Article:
“We are yet to learn the value of life since Independence. The promulgation of the new constitution gave us hope that the Bill of Rights would protect us from excessive use of force by police. However, that seems to a mirage,” he said.
The biggest disappointment, he said, is civil societies' failure to hold the government to account. Khalifa blamed the Independent Policing Oversight Authority and the Kenya National Commission on Human Rights for being "too timid and afraid" to tackle officers' abuse of citizen rights.
“Most of us prefer theoretical boardroom solutions. The culture of fear has gripped us to a point where we're more concerned with our safety and salaries than fighting for people's rights,” he said.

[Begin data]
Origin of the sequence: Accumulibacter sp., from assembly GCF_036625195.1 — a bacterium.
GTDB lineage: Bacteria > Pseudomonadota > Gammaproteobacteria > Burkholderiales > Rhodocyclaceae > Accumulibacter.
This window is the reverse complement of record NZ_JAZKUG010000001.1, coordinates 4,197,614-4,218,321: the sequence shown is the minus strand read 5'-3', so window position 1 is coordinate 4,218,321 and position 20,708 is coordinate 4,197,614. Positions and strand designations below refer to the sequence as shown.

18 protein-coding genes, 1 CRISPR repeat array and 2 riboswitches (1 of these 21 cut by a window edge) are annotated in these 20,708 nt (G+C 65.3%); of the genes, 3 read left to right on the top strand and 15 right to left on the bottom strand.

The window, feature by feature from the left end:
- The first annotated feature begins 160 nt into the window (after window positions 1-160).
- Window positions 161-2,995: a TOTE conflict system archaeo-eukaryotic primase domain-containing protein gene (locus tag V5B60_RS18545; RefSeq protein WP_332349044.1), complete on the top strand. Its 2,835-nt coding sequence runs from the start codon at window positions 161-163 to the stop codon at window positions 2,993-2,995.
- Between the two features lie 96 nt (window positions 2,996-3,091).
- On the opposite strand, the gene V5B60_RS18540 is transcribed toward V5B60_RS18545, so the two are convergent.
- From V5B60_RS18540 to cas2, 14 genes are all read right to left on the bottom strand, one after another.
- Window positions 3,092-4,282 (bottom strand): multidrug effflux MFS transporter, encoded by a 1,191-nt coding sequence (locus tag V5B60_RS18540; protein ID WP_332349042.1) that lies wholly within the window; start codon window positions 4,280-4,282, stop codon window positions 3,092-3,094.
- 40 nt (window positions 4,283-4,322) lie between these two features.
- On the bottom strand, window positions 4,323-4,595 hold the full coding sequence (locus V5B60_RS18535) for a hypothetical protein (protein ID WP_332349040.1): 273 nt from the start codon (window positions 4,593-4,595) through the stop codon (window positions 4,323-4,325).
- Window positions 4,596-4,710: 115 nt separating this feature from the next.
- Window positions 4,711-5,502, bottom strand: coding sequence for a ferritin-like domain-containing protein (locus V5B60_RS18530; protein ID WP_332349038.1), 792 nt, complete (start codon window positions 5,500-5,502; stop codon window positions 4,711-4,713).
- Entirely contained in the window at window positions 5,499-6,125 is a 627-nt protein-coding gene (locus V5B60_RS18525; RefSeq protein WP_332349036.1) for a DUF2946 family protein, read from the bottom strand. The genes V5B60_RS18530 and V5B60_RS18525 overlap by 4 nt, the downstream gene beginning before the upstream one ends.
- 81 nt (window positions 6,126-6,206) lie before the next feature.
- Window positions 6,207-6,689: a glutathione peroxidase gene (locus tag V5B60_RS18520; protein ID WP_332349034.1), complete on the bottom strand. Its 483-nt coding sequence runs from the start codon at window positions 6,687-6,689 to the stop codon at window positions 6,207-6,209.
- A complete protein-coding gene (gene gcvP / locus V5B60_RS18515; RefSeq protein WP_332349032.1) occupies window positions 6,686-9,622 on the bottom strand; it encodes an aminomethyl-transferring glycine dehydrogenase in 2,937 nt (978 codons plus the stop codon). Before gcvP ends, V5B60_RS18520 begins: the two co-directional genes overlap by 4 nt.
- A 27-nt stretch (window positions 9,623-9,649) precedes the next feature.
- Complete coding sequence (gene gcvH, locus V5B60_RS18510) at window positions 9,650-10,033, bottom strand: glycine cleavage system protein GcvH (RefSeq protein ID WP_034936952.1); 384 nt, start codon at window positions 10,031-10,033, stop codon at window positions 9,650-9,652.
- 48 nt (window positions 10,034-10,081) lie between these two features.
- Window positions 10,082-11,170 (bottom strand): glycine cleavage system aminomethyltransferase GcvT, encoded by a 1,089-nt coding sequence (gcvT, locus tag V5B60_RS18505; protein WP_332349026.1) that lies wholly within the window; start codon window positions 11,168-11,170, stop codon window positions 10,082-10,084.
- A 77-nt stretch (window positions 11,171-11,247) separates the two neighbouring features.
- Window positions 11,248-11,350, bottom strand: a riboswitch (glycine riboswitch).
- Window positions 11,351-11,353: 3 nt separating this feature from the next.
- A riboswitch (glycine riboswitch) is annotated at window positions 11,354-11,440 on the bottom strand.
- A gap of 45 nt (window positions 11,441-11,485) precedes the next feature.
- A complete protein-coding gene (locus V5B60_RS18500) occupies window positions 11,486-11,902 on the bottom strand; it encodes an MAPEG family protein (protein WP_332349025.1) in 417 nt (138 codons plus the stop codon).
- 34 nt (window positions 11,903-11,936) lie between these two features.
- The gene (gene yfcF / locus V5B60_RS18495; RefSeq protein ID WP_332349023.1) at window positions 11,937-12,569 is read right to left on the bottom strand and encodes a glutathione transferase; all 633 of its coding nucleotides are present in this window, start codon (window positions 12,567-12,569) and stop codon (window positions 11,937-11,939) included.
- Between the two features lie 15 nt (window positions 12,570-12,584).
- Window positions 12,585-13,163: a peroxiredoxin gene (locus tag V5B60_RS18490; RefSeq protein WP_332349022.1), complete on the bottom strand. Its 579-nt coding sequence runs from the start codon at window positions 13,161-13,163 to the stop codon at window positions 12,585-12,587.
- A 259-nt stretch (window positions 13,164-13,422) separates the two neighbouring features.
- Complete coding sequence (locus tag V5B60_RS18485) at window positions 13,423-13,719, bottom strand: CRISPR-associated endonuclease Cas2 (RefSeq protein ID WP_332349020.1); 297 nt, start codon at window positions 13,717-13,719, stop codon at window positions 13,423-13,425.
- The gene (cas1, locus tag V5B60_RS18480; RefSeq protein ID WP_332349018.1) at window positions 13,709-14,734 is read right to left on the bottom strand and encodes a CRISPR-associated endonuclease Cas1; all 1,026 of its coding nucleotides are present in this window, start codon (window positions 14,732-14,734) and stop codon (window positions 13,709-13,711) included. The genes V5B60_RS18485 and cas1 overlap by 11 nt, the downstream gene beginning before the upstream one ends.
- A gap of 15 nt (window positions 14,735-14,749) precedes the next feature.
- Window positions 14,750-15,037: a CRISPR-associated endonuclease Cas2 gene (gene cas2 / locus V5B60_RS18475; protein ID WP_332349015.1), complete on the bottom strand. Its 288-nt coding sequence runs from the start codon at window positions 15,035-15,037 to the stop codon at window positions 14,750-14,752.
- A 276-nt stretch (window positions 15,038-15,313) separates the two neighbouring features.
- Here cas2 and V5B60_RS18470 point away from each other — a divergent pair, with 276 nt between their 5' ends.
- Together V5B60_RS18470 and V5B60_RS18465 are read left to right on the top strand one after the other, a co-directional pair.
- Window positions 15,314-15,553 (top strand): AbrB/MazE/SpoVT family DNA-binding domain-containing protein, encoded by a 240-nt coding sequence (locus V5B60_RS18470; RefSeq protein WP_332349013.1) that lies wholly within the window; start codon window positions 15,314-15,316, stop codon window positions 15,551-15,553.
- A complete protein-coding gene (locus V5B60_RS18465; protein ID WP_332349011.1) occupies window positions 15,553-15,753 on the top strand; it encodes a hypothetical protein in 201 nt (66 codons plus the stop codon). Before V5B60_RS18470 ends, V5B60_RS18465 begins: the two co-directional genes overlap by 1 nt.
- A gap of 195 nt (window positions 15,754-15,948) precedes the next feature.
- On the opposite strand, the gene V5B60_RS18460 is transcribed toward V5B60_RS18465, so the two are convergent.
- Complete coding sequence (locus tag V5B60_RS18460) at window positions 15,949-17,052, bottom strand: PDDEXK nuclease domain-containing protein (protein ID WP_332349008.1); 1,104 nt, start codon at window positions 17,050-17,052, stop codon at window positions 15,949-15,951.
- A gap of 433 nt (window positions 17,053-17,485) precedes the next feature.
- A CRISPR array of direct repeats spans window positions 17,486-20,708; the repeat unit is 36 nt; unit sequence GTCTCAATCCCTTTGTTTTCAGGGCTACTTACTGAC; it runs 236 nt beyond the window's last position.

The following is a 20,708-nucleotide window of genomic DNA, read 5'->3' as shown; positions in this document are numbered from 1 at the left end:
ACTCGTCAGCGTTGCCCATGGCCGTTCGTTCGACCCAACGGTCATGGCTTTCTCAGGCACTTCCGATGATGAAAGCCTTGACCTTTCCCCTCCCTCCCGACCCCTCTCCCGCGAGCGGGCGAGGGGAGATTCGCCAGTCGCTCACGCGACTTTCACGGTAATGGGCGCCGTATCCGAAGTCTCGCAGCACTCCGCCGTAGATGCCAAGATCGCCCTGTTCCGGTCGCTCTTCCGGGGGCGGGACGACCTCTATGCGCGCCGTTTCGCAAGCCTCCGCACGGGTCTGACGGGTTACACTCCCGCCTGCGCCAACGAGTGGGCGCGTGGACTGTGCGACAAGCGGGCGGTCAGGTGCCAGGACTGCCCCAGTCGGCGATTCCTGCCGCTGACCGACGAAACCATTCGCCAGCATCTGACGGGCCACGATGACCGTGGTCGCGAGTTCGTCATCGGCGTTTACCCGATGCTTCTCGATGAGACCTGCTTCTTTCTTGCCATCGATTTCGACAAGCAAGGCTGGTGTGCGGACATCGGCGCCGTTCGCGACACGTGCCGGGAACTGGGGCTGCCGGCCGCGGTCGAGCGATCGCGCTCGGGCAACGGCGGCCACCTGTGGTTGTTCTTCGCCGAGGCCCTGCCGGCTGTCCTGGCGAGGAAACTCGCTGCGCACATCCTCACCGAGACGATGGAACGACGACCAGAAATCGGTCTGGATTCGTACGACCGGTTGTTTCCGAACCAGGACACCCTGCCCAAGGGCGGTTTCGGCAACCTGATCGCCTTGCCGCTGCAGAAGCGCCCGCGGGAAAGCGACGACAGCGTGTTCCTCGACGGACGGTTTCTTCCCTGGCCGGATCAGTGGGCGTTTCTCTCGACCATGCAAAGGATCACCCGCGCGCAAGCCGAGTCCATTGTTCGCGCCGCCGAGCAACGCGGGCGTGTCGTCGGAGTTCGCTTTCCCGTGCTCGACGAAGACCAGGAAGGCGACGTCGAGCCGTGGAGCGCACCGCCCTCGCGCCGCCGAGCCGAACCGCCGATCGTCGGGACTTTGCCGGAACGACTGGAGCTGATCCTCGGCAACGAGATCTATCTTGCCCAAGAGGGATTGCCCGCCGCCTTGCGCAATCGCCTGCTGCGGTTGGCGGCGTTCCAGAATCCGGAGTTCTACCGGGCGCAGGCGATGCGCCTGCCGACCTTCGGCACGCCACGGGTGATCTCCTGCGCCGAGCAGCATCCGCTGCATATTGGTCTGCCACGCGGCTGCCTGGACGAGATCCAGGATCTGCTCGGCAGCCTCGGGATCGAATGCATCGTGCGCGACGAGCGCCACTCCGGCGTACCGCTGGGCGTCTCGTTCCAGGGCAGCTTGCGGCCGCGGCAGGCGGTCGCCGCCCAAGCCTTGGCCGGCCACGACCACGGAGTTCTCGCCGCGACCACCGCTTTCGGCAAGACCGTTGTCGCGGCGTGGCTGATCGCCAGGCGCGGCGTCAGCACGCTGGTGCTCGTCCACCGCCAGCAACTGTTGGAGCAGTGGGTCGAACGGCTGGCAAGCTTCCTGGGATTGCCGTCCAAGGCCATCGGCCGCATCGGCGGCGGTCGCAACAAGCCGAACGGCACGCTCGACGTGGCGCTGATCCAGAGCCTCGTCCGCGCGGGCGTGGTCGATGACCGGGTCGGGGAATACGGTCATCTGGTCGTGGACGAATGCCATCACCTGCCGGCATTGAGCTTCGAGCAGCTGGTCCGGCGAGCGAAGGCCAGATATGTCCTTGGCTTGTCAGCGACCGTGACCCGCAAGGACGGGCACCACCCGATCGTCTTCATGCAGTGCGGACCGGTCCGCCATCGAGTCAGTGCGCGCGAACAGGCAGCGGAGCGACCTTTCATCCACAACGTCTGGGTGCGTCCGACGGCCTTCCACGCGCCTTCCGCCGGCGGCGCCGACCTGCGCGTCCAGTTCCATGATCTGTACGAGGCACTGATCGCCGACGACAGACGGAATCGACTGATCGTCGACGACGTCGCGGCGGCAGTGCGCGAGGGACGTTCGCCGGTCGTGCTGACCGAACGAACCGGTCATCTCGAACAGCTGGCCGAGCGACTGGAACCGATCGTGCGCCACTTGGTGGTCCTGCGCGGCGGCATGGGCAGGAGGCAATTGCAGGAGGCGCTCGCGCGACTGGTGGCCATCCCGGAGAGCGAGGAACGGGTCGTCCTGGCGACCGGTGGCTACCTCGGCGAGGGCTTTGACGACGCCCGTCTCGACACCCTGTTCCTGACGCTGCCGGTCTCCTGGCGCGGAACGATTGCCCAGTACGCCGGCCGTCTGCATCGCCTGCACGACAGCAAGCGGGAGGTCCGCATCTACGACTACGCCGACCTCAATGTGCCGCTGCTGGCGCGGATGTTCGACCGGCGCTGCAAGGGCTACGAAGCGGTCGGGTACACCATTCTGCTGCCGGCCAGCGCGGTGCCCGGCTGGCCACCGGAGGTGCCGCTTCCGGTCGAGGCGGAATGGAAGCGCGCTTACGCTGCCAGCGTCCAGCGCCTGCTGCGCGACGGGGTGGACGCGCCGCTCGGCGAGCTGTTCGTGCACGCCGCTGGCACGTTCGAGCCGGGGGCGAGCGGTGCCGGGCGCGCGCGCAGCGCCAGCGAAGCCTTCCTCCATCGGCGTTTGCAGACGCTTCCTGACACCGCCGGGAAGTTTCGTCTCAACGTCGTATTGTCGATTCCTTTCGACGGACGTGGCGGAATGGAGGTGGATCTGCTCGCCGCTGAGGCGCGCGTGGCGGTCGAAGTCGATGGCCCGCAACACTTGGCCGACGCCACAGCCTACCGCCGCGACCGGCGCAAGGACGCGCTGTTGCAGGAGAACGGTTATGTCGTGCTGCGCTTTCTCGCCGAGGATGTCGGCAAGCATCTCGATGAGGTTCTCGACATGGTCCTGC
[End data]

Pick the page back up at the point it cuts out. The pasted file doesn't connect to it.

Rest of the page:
The Muhuri boss said his organisation and other like-minded human rights defenders are on course to sue the Inspector General of Police Joseph Boinnet for "criminal negligence" over deaths of protesters during his time in office.
“He ordered or failed to order police from using live ammunition against peaceful protesters and failure to institute an investigation against the culprits. We'll sue him in his personal capacity once he retires from service,” Khelef said.
Irungu said each human rights violation is an opportunity to educate and encourage people to act on their rights.
“If we responded to every assault, injury and even death, this country would be very different. We normalise the abnormal and hope that by adapting, the problems will go away. They will not. In fact, they will multiply,” he said.